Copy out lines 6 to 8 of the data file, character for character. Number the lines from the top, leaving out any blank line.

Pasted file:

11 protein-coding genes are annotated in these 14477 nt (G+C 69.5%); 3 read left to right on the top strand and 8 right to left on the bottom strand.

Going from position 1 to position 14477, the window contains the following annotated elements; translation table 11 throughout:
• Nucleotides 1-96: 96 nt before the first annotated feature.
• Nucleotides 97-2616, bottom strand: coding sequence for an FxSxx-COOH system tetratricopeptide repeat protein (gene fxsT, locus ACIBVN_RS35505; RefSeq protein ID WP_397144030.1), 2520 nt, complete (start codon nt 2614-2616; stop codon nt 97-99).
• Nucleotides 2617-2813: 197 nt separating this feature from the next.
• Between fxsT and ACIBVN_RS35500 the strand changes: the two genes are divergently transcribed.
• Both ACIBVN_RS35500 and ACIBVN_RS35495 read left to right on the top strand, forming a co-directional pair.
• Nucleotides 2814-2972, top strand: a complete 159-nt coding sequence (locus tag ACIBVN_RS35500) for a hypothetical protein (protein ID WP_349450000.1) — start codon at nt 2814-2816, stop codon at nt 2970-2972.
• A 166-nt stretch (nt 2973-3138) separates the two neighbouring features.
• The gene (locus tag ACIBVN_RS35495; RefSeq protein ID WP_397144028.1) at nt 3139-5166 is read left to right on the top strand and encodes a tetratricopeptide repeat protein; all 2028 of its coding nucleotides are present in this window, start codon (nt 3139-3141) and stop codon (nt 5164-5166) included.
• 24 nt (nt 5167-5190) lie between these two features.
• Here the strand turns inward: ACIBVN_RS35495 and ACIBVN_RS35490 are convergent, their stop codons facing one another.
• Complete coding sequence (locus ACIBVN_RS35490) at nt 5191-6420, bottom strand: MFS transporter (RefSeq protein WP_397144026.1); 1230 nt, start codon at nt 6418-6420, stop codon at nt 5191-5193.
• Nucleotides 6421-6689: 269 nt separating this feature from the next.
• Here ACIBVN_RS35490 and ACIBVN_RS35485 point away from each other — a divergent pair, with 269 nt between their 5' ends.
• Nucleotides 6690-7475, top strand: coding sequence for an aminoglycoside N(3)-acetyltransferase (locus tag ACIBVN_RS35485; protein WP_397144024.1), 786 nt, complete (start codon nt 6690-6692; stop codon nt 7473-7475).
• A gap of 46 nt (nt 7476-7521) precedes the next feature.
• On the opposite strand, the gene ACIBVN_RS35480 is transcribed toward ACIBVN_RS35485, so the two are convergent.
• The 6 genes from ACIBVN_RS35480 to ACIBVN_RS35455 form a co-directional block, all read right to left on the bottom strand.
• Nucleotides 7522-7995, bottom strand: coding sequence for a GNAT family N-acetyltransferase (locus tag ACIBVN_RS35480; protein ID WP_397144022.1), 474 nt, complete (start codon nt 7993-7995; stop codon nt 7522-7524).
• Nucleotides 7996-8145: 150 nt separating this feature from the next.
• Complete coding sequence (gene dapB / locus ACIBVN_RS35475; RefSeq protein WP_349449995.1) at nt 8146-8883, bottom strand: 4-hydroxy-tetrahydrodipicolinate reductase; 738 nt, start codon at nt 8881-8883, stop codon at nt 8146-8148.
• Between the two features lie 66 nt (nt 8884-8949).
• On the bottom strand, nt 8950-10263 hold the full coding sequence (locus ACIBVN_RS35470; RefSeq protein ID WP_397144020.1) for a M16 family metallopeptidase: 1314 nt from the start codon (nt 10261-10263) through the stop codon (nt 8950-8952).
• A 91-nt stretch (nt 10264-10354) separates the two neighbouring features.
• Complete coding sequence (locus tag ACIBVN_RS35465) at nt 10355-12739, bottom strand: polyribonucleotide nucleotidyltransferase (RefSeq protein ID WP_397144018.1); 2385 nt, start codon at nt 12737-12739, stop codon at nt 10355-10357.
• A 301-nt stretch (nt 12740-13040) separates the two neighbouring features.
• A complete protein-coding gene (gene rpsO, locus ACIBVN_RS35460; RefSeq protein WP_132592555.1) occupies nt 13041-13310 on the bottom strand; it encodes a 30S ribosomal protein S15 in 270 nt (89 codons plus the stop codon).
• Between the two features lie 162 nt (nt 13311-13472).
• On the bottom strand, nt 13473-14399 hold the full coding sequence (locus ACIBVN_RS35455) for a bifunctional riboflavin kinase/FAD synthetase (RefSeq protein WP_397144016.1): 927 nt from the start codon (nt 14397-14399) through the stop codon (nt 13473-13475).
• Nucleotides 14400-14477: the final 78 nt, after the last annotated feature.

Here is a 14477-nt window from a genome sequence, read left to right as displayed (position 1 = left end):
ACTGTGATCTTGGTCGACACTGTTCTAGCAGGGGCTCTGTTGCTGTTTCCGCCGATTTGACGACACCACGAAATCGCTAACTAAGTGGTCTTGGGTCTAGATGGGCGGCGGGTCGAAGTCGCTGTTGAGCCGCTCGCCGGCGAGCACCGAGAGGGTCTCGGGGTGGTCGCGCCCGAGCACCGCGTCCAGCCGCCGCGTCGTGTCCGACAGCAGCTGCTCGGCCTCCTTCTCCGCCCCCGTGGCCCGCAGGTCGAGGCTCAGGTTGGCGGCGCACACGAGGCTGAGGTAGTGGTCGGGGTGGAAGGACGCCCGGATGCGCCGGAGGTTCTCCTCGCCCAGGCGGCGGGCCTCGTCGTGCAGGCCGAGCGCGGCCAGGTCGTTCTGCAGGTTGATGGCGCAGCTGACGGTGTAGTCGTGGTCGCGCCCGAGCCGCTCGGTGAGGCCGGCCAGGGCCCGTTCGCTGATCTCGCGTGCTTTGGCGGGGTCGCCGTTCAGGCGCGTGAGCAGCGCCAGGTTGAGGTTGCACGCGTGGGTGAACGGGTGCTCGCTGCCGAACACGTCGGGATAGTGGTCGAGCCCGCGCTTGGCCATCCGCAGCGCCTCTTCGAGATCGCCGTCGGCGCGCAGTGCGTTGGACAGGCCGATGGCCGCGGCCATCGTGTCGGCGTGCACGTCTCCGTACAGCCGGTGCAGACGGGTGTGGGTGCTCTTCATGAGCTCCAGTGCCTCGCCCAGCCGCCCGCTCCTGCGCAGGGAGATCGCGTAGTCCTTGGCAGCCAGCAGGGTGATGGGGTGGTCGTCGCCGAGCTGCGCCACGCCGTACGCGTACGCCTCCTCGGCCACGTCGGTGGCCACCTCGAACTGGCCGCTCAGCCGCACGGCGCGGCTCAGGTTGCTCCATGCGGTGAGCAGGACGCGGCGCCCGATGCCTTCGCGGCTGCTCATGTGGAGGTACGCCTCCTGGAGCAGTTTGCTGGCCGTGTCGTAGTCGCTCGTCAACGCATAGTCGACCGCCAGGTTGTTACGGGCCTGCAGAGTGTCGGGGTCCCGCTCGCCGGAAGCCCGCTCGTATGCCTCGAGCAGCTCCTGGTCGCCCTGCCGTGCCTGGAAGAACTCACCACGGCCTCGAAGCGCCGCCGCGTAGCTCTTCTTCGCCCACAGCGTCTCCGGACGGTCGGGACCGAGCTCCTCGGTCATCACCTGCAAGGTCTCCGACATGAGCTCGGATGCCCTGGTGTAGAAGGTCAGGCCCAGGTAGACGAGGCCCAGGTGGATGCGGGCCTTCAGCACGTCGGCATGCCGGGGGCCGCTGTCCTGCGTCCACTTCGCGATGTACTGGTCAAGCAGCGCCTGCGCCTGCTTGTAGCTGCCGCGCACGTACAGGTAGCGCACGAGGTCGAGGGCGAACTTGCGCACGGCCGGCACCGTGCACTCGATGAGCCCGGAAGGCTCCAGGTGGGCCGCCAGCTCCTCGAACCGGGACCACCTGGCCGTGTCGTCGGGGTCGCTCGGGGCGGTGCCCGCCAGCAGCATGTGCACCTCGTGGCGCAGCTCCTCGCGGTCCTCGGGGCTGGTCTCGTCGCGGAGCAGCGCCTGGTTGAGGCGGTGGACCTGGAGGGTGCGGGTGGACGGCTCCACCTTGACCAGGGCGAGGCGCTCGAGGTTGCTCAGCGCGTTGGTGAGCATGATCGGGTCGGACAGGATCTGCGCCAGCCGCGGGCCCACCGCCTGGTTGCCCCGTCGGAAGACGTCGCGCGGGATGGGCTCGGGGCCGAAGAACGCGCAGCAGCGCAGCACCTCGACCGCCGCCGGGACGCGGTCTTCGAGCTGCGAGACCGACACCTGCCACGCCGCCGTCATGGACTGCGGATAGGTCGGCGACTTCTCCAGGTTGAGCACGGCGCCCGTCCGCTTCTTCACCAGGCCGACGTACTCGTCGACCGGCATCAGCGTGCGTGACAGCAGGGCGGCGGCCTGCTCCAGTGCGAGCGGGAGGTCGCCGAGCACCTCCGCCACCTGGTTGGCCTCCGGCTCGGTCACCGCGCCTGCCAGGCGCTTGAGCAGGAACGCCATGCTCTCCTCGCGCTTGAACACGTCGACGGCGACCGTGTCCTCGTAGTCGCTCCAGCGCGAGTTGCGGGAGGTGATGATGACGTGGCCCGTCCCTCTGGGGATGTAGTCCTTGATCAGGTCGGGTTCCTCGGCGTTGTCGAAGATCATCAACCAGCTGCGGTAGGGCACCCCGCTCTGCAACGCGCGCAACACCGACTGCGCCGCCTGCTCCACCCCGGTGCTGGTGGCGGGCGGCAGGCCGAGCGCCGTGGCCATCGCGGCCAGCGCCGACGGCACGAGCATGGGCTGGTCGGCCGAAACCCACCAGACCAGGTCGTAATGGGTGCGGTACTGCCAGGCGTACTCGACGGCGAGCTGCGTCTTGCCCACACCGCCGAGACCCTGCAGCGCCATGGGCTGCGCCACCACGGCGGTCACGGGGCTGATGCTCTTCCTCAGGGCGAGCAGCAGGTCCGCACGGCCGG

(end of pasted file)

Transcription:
• Between fxsT and ACIBVN_RS35500 the strand changes: the two genes are divergently transcribed.
• Both ACIBVN_RS35500 and ACIBVN_RS35495 read left to right on the top strand, forming a co-directional pair.
• Nucleotides 2814-2972, top strand: a complete 159-nt coding sequence (locus tag ACIBVN_RS35500) for a hypothetical protein (protein ID WP_349450000.1) — start codon at nt 2814-2816, stop codon at nt 2970-2972.